Building a Pro Forma: an Essential Skill for Real Estate Investors
Pro formas are the business plans of the real estate development world.
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They give you a snap shot into the future given the data available and your sense of the current and future market.
When evaluating a potential development opportunity, you can’t get anywhere without making a sound case for your development to potential lenders, partners, and internally.
That sound case starts with and gets honed through building and understanding your pro forma.
Like any skill set, becoming proficient at modeling a pro forma takes time, trial and error, and patience (and plenty of frustration too). The larger a deal gets, typically the more detailed the pro forma gets. However, many times the mechanics and foundation of your pro forma will stay the same regardless of the deal size (i.e. money goes into a project, that money creates/improves something, money comes out).
Building and using a pro forma is certainly a skill set that’s important in the real estate game. Like any skill set, baby steps can grow into walking, walking can turn into running, running can turn into sprinting. At the same time, skill sets can be softened, forgotten, or even lost. So starting, maintaining, and/or improving one’s modeling skill set is always encouraged in my book.
There are many strategies and techniques one can adopt to quickly improve and/or learn. Here are a few I think are the most effective:
Build from Scratch on a Real Deal
I’m a huge fan of not reinventing any wheel you can. Yet building a pro forma from scratch can be a valuable undertaking that could pay dividends in the future.
Motivation tends to be lower for fictitious projects. So pick out a project that could turn into a real deal. Maybe it's a vacant lot down the street that you've always wanted to develop. Maybe there's an underperforming multifamily property close by that could use a facelift.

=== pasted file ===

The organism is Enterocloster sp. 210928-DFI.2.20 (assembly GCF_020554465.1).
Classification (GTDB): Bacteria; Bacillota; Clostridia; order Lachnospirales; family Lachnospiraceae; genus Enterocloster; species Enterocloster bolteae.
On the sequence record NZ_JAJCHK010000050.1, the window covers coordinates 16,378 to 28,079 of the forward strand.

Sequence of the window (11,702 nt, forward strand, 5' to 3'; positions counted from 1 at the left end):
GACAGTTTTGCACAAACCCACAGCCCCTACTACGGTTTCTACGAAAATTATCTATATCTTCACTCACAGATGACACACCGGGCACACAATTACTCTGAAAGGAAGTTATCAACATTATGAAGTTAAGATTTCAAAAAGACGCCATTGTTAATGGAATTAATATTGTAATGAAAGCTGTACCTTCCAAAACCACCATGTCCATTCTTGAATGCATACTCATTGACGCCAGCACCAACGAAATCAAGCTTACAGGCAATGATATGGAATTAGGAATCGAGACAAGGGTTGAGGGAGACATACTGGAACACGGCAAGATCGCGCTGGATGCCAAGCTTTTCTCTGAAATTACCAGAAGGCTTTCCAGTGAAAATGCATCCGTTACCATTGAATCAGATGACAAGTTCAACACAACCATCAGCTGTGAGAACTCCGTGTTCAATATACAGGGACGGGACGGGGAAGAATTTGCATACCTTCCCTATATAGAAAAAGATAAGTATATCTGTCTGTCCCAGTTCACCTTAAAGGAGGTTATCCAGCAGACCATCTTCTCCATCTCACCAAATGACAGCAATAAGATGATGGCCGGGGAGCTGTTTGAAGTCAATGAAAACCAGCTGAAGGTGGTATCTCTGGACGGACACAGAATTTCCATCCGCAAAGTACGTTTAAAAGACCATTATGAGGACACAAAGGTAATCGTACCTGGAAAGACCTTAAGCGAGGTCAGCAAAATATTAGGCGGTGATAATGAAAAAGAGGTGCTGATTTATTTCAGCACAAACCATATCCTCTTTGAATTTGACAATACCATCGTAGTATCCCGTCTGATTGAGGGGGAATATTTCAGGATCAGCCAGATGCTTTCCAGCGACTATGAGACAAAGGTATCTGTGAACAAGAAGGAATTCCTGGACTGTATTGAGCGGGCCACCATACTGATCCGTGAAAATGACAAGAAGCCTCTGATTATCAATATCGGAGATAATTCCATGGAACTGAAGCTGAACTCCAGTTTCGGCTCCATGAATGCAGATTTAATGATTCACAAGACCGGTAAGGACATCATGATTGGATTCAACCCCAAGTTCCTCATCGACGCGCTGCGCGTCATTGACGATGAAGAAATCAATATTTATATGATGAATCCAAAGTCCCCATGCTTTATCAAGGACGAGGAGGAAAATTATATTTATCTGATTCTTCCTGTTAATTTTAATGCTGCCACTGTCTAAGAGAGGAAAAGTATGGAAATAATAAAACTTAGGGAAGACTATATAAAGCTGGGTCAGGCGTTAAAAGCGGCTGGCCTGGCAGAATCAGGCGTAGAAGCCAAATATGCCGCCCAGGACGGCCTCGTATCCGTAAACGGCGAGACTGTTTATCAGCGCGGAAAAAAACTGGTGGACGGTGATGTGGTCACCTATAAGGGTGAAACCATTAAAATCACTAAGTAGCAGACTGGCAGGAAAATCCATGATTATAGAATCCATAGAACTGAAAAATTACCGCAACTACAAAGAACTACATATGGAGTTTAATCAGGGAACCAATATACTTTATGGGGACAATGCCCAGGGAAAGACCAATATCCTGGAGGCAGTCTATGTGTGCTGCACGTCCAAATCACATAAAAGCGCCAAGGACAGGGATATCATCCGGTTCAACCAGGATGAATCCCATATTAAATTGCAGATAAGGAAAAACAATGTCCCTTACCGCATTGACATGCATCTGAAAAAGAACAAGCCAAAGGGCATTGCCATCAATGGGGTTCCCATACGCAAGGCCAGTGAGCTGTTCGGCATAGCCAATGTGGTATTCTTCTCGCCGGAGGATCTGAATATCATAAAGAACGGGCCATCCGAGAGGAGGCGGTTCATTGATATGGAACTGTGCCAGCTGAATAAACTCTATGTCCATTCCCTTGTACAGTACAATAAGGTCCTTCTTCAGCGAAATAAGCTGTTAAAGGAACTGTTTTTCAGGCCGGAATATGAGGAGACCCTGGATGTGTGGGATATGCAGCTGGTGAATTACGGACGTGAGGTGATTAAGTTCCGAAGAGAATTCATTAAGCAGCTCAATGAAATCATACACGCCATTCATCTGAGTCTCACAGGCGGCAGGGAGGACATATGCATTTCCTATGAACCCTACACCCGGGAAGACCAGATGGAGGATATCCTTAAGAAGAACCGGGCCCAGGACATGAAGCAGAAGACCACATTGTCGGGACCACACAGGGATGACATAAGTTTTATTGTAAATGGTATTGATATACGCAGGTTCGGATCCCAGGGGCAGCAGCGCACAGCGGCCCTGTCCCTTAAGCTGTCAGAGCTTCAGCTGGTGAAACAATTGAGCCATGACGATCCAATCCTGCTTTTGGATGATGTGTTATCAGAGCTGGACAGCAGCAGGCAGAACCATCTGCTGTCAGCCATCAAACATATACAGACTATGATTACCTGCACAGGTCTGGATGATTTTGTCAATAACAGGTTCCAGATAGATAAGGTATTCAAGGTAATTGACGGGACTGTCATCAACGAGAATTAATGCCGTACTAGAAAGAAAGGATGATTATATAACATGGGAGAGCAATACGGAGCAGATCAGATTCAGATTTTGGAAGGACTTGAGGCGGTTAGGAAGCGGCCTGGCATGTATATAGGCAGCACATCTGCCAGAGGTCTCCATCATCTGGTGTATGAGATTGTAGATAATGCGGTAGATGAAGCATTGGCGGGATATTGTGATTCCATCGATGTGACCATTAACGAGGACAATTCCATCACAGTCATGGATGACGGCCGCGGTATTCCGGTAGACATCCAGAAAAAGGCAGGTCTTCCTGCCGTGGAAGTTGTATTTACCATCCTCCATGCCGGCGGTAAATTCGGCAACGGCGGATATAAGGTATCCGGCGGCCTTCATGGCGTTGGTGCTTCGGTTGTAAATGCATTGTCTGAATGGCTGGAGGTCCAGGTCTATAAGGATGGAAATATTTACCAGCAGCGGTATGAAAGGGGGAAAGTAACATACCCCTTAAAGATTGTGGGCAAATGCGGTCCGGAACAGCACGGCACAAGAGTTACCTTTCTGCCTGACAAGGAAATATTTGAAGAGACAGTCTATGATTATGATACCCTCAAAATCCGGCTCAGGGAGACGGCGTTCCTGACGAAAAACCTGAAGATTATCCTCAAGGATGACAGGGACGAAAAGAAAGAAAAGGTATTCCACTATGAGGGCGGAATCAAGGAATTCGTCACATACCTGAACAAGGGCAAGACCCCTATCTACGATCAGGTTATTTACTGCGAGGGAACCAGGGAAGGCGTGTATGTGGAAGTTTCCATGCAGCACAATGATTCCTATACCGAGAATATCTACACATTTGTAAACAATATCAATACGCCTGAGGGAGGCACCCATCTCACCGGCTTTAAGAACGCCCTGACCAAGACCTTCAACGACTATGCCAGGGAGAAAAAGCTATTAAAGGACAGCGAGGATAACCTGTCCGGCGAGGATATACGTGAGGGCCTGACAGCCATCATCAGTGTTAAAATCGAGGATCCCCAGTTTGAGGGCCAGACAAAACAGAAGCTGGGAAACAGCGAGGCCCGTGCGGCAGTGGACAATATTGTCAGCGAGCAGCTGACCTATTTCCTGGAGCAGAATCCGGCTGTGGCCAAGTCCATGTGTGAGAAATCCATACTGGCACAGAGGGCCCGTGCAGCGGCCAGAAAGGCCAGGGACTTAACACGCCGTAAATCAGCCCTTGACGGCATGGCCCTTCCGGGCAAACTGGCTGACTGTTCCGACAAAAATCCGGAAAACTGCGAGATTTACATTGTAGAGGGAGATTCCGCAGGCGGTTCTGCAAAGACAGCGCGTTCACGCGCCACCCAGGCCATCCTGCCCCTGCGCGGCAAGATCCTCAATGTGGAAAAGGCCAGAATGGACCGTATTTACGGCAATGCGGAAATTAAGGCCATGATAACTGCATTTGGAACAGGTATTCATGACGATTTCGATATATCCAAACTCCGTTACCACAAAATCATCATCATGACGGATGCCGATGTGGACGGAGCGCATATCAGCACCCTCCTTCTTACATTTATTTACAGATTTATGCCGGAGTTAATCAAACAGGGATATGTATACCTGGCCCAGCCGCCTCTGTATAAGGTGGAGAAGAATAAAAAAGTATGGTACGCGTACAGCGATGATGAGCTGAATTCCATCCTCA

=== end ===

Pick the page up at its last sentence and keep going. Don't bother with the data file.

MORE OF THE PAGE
Regardless of the property or deal, the point is to sit down and start.
It is scary to sit down with a blank spreadsheet and have to plan out how to build a fully functioning pro forma. Like any epic saga one is about to embark on, a sense of nervousness always surrounds this stage because of the anticipation of changes, adjustments, and dead-ends likely to occur. Yet for the time invested, I believe it’s worth it to try.
There are plenty of great books out there on structuring real estate deals. While not always as enthralling as a great novel, a little bedtime reading on the subject could go a long way to forming your approach to pro forma building.
A close friend recently reintroduced me to audio books for daily commutes. I’ve been amazed at how much I can get through during a short car ride (repeated daily). The same can be true for breaking off a large, dense book on structuring real estate deals.
Mirror an Existing Pro Forma
If you have access to a spare laptop or PC, this can be a useful technique for learning how to model a specific deal. Try lining up an example pro forma you admire and build it over again in a new spreadsheet. Keep the screens side by side so you can quickly review the formulas and inputs from the existing pro forma. Then input them line by line into the fresh spreadsheet.
It’s a slow process. However the work put in to picking up the structure and specific modeling techniques will likely stay with you as you take on new deals.
There’s no silver bullet for picking up new pro forma skills. Patience and time are your best bets for growing or maintaining them. While the above strategies can be tedious, cumbersome, and time-intensive, I’m sure they’ll be worth the investment.